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Global preferences for who to save in self-driving car crashes revealed

Global preferences for who to save in self-driving car crashes revealed

If self-driving cars become widespread, society will have to grapple with a new burden: the ability to program vehicles with preferences about which lives to prioritize in the event of a crash. Human drivers make these choices instinctively, but algorithms will be able to make them in advance. So will car companies and governments choose to save the old or the young? The many or the few?

A new paper published today by MIT probes public thought on these questions, collating data from an online quiz launched in 2016 named the Moral Machine. It asked users to make a series of ethical decisions regarding fictional car crashes, similar to the famous trolley problem. Nine separate factors were tested, including individuals’ preferences for crashing into men versus women, sparing more lives or fewer, killing the young or the elderly, pedestrians or jaywalkers, and even choosing between low-status or high-status individuals.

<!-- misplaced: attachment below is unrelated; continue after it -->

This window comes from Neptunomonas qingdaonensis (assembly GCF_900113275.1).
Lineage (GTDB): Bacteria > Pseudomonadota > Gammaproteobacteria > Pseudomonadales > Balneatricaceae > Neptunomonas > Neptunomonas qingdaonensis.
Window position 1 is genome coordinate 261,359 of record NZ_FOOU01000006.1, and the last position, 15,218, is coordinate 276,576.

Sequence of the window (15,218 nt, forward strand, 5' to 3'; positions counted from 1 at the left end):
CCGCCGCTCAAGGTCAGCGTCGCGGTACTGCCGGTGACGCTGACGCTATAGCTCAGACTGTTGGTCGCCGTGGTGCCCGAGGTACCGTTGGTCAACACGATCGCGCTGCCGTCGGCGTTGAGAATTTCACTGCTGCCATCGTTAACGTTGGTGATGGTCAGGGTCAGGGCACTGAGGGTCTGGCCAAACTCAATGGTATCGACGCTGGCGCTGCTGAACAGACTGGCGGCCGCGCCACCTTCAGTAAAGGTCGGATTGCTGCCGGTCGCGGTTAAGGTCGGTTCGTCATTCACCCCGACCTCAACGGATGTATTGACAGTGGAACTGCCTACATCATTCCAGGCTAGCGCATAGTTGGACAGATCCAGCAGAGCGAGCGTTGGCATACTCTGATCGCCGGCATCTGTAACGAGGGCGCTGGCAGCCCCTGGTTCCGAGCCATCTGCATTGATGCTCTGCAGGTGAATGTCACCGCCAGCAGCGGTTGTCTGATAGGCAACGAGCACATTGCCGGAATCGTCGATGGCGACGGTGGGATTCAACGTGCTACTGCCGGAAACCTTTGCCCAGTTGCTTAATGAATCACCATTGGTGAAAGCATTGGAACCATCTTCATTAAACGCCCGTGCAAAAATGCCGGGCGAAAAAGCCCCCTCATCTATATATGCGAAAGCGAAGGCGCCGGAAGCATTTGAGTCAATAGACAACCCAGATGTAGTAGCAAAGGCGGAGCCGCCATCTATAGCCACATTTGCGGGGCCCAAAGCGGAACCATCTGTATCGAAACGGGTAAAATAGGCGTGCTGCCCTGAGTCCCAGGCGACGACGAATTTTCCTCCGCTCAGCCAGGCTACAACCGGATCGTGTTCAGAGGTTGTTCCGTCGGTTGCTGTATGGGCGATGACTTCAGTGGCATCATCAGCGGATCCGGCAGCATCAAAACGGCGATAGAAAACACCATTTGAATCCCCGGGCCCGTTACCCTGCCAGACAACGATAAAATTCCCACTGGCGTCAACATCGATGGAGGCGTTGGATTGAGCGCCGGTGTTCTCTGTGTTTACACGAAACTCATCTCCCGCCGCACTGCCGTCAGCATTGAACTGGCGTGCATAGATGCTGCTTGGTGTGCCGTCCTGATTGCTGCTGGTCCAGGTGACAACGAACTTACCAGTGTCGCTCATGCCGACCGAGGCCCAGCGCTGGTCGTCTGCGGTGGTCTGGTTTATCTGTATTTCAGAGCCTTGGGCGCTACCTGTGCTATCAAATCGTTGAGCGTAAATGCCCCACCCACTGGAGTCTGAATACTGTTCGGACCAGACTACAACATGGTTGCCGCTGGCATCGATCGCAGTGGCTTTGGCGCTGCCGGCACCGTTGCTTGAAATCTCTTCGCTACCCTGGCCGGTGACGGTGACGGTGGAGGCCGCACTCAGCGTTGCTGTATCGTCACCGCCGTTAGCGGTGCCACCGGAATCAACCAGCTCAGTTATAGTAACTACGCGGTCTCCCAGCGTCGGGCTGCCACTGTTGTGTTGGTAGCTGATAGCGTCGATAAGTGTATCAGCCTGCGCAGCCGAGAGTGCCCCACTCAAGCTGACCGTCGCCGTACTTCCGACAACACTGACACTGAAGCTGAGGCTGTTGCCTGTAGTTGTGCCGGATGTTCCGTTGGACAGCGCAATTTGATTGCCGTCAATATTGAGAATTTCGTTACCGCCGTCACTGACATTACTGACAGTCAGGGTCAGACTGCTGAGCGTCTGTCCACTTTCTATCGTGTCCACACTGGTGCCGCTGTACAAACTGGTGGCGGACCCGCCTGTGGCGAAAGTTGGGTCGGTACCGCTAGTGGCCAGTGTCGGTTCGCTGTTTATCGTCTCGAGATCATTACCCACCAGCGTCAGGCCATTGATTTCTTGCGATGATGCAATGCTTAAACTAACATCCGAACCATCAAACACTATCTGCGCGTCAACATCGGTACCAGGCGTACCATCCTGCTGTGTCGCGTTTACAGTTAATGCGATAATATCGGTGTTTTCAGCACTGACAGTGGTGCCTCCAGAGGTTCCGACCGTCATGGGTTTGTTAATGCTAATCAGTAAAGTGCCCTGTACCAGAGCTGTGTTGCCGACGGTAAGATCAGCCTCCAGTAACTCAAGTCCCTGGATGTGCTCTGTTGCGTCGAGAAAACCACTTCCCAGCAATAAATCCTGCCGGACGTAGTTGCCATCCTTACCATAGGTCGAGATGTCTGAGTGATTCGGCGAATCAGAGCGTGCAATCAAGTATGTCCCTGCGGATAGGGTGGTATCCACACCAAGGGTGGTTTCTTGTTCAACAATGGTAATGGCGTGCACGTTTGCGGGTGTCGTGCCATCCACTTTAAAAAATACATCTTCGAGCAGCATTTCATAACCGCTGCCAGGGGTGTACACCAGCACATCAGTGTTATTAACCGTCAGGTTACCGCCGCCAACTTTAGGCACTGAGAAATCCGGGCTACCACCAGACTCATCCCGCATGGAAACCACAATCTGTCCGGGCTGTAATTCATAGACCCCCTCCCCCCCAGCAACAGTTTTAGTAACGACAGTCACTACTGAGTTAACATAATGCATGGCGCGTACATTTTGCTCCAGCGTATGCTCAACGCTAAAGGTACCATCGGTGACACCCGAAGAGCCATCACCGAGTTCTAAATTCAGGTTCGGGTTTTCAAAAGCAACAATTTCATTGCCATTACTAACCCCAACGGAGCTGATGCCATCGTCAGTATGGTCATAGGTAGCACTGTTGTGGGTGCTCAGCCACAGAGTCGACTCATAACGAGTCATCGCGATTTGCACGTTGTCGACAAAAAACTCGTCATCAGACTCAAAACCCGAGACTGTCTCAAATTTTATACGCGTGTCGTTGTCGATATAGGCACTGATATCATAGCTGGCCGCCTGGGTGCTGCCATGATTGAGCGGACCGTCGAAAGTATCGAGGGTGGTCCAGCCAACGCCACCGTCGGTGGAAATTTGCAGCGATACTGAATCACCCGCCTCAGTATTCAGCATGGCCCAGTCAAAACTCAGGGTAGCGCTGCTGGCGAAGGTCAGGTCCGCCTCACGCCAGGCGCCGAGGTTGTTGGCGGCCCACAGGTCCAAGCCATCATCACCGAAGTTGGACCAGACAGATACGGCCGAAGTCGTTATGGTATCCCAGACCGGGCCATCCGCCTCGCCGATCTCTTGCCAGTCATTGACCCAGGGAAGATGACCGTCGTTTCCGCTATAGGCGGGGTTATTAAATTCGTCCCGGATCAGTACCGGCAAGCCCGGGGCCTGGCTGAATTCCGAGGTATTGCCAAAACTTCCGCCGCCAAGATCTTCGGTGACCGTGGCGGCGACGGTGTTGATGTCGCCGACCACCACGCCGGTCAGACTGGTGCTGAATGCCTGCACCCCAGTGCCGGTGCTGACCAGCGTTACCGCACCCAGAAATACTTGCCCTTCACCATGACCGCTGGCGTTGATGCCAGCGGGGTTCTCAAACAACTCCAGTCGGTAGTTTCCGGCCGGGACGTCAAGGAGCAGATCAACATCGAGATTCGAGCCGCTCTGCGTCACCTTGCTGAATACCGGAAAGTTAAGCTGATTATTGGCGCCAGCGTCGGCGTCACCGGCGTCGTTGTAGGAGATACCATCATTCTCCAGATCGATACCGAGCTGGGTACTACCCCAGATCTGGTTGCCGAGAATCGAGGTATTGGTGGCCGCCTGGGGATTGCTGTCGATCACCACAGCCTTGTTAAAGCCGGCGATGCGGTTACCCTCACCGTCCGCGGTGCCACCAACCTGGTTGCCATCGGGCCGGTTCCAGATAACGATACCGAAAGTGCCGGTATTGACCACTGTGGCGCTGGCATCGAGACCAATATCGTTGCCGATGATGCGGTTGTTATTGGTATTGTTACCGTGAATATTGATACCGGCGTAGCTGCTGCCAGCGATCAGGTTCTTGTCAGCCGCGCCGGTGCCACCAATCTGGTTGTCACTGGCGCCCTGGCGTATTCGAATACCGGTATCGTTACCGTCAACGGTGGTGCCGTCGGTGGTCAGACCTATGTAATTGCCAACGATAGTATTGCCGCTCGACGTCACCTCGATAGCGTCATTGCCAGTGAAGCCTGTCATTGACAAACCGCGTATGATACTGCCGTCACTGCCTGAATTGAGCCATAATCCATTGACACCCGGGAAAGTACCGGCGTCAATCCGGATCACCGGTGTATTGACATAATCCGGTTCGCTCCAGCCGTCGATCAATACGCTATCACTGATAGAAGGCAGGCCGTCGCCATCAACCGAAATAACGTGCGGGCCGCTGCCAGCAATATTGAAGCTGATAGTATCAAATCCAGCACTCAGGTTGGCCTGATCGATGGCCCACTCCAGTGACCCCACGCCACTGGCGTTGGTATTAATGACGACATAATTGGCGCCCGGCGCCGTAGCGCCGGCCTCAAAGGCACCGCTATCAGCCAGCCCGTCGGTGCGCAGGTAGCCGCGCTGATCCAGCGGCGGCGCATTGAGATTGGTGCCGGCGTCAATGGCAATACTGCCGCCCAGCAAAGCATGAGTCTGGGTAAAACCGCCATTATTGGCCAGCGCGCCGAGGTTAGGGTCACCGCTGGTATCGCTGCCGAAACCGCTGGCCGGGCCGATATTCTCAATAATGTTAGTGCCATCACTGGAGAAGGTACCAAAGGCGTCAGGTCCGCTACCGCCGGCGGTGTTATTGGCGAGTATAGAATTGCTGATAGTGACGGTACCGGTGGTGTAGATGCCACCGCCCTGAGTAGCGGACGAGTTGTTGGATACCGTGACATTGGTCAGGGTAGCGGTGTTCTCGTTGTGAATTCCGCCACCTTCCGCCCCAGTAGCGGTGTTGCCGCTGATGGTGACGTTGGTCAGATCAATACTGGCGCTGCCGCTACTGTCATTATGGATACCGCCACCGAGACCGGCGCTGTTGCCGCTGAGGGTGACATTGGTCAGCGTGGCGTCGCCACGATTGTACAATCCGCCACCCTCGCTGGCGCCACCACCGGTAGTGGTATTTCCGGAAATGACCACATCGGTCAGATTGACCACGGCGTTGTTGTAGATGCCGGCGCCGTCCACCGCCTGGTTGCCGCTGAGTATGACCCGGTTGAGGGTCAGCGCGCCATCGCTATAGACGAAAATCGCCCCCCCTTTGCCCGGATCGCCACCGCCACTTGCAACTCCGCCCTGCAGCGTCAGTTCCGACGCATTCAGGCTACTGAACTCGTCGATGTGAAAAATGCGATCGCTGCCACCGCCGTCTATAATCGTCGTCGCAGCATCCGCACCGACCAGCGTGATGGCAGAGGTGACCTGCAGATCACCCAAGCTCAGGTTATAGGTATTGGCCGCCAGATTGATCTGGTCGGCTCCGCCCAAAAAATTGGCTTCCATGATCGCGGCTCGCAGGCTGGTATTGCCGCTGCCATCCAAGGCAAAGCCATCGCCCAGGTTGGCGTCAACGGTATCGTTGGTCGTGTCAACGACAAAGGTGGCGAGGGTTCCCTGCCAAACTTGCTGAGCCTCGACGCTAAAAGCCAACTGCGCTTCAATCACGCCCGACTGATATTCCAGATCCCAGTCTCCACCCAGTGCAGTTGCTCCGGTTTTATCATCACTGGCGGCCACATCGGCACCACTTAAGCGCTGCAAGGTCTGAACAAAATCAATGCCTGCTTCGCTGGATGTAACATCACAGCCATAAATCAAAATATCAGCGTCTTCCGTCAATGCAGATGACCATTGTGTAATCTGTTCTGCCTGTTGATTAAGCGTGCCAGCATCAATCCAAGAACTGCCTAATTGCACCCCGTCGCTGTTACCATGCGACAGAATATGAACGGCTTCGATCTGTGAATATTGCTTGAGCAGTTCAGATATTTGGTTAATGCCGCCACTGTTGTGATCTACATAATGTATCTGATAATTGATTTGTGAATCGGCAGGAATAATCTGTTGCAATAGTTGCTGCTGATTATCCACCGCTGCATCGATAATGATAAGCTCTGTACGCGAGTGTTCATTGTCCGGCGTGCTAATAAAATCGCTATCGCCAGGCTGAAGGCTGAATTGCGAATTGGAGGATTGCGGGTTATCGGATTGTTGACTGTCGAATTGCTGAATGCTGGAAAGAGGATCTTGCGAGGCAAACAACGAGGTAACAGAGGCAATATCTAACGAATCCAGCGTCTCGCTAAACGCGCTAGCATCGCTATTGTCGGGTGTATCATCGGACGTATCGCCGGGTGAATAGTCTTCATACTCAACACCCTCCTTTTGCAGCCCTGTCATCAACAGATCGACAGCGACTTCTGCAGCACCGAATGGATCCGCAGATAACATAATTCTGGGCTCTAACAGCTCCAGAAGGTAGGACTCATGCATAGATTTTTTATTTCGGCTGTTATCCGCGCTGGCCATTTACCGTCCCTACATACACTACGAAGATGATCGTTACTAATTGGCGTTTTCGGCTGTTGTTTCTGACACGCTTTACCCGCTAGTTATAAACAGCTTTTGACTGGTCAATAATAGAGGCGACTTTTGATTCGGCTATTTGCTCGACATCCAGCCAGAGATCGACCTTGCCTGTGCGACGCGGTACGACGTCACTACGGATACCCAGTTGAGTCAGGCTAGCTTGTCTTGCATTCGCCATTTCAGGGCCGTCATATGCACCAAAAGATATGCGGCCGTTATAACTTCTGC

Millions of users from 233 countries and territories took the quiz, making 40 million ethical decisions in total. From this data, the study’s authors found certain consistent global preferences: sparing humans over animals, more lives rather than fewer, and children instead of adults. They suggest these factors should therefore be considered as “building blocks” for policymakers when creating laws for self-driving cars. But the authors stressed that the results of the study are by no means a template for algorithmic decision-making.

“What we are trying to show here is descriptive ethics: peoples’ preferences in ethical decisions,” Edmond Awad, a co-author of the paper, told The Verge. “But when it comes to normative ethics, which is how things should be done, that should be left to experts.”